David Duchovny in The X-Files: I Want to BelieveDon’t eat the yellow snow

Freed of the weight of years of continuity allows this new film to dig into the true core of the series: the relationship between Fox Mulder (David Duchovny) and Dana Scully (Gillian Anderson). These are two people who not only deserve each other (their idea of pillow talk is to discuss toxicology reports) but are actually each other’s yin and yang. Their believer / skeptic dynamic fueled the addictive science fiction aspects of the show, but also the sexual tension that helped make it a hit. They each need each other in order to not self-destruct.

Scully, a know-it-all redhead like a grown-up Hermione Granger, is every geek boy’s crush. In the intervening years, she has voluntarily left the FBI to toil without reward as a doctor at the aptly-named hospital Our Lady of Sorrows. As a pragmatic woman who does not operate on faith, a Catholic Church-operated institution is the last place she ought to be. Her counterpart Mulder, since last we’ve seen him, has become the stereotypical bearded recluse. Without the mediating influence of Scully, it’s clear he’s only a few cranky letters to the editor away from becoming the next Unibomber.

Gillian Anderson in The X-Files: I Want to BelieveScully is, as usual, the life of the party

Meanwhile, next-generation FBI Special Agent Dakota Whitney (Amanda Peet) investigates the alleged visions of a convicted pedophile Father Joseph Crissman (played against type by wacky comedian Billy Connolly). Needing agents with a certain expertise in the weird, she gets the old X-Files band back together. In an unfortunately dropped subplot, it’s evident she crushes on an endearingly oblivious Mulder. In fact, her entire character is unfortunately dropped too soon – dropped down an elevator shaft, that is. Sorry for the snarky spoiler, there, folks.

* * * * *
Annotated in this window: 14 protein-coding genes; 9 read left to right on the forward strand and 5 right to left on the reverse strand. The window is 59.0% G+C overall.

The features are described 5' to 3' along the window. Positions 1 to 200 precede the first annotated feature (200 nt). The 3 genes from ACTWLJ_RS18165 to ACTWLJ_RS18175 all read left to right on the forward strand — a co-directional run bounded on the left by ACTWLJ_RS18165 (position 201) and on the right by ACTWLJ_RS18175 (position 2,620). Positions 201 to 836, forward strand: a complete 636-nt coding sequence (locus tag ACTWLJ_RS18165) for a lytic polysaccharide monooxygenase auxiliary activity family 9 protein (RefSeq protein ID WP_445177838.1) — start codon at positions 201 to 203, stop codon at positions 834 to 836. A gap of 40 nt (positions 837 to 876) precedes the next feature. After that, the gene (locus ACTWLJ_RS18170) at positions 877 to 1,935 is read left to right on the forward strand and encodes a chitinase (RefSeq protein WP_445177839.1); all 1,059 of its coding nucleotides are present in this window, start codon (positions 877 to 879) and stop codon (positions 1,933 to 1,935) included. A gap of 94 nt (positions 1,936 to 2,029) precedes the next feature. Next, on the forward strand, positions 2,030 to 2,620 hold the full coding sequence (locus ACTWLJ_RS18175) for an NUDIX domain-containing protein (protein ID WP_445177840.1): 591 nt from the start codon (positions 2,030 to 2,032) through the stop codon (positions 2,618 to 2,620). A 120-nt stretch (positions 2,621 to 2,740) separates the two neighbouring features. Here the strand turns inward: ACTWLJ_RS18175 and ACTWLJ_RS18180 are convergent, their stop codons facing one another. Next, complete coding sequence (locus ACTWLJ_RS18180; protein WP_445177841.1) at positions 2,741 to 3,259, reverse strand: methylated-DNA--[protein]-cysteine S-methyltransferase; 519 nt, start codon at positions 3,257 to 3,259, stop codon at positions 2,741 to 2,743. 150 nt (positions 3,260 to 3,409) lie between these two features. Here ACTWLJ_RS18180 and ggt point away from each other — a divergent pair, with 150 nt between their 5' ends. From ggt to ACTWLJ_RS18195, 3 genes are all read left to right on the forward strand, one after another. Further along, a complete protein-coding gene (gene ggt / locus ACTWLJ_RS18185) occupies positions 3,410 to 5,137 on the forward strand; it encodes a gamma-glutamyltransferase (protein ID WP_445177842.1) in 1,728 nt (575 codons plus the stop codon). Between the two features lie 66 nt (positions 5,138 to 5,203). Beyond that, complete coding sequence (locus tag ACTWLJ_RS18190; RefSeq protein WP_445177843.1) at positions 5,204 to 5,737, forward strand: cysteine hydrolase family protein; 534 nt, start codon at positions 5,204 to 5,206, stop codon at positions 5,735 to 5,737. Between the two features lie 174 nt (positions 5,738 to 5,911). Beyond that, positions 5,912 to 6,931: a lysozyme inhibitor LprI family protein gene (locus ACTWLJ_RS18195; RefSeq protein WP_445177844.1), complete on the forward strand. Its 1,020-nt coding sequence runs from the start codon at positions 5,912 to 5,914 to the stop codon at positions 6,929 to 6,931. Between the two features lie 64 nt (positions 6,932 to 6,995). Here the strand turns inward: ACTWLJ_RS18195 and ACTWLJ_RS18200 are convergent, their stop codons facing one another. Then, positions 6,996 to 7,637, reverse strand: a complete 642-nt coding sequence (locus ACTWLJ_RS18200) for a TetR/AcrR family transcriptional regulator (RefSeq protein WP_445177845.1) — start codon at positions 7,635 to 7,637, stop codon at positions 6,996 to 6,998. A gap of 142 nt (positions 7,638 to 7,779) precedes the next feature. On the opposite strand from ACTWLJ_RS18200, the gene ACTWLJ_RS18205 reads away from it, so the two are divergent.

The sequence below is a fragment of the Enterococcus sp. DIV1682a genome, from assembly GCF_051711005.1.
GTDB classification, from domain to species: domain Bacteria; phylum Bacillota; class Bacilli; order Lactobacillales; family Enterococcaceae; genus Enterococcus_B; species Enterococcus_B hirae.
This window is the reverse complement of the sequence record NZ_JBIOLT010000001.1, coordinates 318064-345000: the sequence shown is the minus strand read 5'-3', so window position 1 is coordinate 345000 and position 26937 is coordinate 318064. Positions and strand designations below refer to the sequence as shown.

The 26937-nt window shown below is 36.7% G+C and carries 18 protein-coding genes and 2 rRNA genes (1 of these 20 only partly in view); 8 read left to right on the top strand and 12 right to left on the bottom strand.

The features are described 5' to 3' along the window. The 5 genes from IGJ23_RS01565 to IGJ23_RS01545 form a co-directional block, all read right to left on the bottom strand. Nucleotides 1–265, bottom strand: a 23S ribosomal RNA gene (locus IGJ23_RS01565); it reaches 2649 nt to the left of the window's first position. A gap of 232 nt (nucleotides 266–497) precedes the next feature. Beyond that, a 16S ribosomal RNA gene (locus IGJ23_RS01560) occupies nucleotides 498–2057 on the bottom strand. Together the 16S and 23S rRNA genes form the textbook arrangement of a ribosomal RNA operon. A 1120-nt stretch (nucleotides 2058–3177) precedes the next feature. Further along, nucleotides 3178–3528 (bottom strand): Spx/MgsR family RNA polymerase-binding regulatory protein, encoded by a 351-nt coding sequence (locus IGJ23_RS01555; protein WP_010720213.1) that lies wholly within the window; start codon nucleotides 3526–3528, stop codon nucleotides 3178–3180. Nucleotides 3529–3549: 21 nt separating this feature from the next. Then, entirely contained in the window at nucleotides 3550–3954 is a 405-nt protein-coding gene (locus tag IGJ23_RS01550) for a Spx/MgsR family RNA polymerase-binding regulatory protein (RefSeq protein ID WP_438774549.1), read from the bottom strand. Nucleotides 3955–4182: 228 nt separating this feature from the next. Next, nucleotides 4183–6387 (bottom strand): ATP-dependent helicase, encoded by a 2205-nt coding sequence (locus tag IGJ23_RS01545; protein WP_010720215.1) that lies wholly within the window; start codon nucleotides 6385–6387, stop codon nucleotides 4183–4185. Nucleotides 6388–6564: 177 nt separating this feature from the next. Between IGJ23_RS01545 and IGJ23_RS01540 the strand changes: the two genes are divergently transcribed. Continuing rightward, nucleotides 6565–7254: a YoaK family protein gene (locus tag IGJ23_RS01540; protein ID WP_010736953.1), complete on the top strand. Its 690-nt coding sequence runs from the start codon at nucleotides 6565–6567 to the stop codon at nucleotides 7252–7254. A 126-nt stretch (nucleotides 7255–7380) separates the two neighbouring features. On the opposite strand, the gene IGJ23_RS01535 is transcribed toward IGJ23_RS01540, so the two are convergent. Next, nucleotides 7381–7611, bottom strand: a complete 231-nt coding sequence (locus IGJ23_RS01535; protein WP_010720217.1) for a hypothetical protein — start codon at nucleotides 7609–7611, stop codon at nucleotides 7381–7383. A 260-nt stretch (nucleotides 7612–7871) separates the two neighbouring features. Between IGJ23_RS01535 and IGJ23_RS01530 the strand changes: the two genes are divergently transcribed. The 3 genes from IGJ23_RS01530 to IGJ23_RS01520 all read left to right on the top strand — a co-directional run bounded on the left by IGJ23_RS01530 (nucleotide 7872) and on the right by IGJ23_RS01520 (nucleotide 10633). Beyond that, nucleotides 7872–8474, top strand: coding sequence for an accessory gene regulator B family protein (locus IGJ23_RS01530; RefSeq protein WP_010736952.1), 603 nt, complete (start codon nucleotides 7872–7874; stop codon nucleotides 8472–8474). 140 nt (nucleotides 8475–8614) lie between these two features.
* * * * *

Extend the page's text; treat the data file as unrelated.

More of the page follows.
The plot is a mĂ©lange of hot buttons ripped from the headlines, Law & Order style. Ticking the boxes, we have lung cancer, gay marriage, Catholic church pedophilia (the murderer turns out to be the husband of a grown altar boy that the Father buggered years ago), stem cells (Scully attempts to cure a boy’s rare brain disease with research she cunningly finds via Google), grotesque scientific experiments (a plot point refers to an actual Cold-War era Russian experiment that has been making the rounds on the internet recently involving artificially sustaining a dog’s severed head). To top it all off, the movie also features cinema’s most extreme sex change operation since The Silence of the Lambs.

Amanda Peet in The X-Files: I Want to BelieveSpecial Agent Dakota Whitney has an appointment with an elevator shaft

The X-Files: I Want to Believe was poorly reviewed, and worse, a commercial failure (although, granted, much of the latter was the fault of opening opposite Batman: The Dark Knight – read The Dork Report review). The most radical innovation to the X-Files formula is the new version of the famous theme music by electronica outfit UNKLE, so perhaps audiences and critics wanted something new. But it’s an enjoyable film, largely because it’s not without some humor, and against all odds, features a happy ending for the long-suffering couple.

A note on the DVD: I watched the “Extended Version” cut, so I can’t comment on how significantly it may differ from the theatrical version. Among the bonus features is an interesting featurette in which Chris Carter discusses the “green production” for the movie (the use of hybrid cars, recycling of set materials, etc.), and how he abhors the waste that typically goes into television and movie production. An anti-smoking public service ad is included on the DVD, making one wonder if the recurring theme of lung cancer in the plot was grafted on or an organic component to the plot.


Official movie site: www.xfiles.com